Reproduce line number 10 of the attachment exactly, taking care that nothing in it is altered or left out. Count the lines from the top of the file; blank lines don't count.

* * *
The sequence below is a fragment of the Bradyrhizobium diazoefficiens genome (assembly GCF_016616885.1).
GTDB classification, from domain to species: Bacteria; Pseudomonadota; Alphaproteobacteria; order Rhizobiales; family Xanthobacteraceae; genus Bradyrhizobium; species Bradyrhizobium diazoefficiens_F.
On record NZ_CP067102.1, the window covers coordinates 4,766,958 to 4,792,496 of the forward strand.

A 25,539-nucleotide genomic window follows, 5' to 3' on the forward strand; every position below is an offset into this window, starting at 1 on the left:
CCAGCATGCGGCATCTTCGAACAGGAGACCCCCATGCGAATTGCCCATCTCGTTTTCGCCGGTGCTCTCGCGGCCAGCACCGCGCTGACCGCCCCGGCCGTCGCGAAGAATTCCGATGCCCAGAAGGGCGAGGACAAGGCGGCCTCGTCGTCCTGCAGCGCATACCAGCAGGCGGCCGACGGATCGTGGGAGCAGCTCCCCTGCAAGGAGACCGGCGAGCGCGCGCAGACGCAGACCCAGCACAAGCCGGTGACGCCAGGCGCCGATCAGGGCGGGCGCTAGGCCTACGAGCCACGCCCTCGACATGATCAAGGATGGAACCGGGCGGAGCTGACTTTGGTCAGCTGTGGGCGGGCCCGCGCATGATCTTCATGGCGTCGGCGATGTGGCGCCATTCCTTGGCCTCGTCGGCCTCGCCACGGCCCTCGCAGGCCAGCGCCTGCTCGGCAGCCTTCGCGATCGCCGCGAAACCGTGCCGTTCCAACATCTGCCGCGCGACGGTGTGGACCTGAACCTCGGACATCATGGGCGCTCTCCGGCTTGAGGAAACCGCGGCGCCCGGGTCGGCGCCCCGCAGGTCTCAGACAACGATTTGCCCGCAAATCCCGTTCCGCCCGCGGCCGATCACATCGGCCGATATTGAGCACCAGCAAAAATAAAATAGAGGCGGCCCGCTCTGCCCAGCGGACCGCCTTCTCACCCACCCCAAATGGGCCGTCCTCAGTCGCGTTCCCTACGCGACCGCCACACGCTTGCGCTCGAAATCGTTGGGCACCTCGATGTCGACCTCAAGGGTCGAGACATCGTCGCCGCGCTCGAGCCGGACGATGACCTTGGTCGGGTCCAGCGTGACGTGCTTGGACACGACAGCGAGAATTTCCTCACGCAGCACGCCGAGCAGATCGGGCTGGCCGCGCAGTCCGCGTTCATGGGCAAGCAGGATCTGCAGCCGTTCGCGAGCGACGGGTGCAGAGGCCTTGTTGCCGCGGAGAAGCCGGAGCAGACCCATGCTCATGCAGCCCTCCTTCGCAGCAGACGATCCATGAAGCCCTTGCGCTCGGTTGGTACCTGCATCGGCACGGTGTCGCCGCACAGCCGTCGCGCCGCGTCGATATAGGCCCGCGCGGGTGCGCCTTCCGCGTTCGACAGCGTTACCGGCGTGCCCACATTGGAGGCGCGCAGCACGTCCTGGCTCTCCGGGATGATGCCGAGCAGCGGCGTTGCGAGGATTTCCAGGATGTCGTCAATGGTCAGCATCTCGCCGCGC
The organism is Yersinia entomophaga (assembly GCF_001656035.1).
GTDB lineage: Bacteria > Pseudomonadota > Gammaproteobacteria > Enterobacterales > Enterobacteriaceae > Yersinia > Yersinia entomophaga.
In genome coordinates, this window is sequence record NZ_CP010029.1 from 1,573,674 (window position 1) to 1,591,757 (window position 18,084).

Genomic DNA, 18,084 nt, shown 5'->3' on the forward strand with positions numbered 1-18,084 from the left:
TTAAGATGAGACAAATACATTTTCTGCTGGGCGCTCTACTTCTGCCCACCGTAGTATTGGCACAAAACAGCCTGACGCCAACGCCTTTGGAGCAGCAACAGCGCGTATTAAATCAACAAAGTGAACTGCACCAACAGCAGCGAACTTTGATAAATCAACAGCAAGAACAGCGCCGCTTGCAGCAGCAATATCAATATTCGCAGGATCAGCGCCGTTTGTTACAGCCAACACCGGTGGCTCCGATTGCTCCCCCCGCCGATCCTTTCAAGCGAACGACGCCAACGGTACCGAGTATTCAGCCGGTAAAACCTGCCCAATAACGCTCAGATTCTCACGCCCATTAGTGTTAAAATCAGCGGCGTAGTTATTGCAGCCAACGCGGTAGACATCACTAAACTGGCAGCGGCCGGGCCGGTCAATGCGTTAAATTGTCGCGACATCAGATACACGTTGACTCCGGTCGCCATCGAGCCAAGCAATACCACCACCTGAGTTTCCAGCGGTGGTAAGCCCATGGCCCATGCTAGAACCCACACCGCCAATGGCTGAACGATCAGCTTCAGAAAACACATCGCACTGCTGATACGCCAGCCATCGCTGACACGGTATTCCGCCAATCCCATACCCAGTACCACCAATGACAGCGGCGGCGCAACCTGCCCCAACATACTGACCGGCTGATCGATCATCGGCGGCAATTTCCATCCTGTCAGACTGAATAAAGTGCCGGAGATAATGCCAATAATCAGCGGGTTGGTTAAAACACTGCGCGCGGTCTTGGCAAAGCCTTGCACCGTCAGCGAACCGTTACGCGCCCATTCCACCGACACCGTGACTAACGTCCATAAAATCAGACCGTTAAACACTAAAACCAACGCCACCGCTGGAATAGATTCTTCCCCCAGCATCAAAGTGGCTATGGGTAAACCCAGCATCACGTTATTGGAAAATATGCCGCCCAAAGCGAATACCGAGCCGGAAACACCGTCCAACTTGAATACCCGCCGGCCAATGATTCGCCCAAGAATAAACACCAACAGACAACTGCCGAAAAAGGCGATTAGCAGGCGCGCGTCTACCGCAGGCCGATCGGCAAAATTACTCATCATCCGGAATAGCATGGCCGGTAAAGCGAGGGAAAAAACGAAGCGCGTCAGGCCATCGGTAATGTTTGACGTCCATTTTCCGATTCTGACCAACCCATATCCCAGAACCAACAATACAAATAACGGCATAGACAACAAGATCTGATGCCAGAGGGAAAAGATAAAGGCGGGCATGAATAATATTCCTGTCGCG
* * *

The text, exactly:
TTAAGATGAGACAAATACATTTTCTGCTGGGCGCTCTACTTCTGCCCACCGTAGTATTGGCACAAAACAGCCTGACGCCAACGCCTTTGGAGCAGCAACAGCGCGTATTAAATCAACAAAGTGAACTGCACCAACAGCAGCGAACTTTGATAAATCAACAGCAAGAACAGCGCCGCTTGCAGCAGCAATATCAATATTCGCAGGATCAGCGCCGTTTGTTACAGCCAACACCGGTGGCTCCGATTGCTCCCCCCGCCGATCCTTTCAAGCGAACGACGCCAACGGTACCGAGTATTCAGCCGGTAAAACCTGCCCAATAACGCTCAGATTCTCACGCCCATTAGTGTTAAAATCAGCGGCGTAGTTATTGCAGCCAACGCGGTAGACATCACTAAACTGGCAGCGGCCGGGCCGGTCAATGCGTTAAATTGTCGCGACATCAGATACACGTTGACTCCGGTCGCCATCGAGCCAAGCAATACCACCACCTGAGTTTCCAGCGGTGGTAAGCCCATGGCCCATGCTAGAACCCACACCGCCAATGGCTGAACGATCAGCTTCAGAAAACACATCGCACTGCTGATACGCCAGCCATCGCTGACACGGTATTCCGCCAATCCCATACCCAGTACCACCAATGACAGCGGCGGCGCAACCTGCCCCAACATACTGACCGGCTGATCGATCATCGGCGGCAATTTCCATCCTGTCAGACTGAATAAAGTGCCGGAGATAATGCCAATAATCAGCGGGTTGGTTAAAACACTGCGCGCGGTCTTGGCAAAGCCTTGCACCGTCAGCGAACCGTTACGCGCCCATTCCACCGACACCGTGACTAACGTCCATAAAATCAGACCGTTAAACACTAAAACCAACGCCACCGCTGGAATAGATTCTTCCCCCAGCATCAAAGTGGCTATGGGTAAACCCAGCATCACGTTATTGGAAAATATGCCGCCCAAAGCGAATACCGAGCCGGAAACACCGTCCAACTTGAATACCCGCCGGCCAATGATTCGCCCAAGAATAAACACCAACAGACAACTGCCGAAAAAGGCGATTAGCAGGCGCGCGTCTACCGCAGGCCGATCGGCAAAATTACTCATCATCCGGAATAGCATGGCCGGTAAAGCGAGGGAAAAAACGAAGCGCGTCAGGCCATCGGTAATGTTTGACGTCCATTTTCCGATTCTGACCAACCCATATCCCAGAACCAACAATACAAATAACGGCATAGACAACAAGATCTGATGCCAGAGGGAAAAGATAAAGGCGGGCATGAATAATATTCCTGTCGCG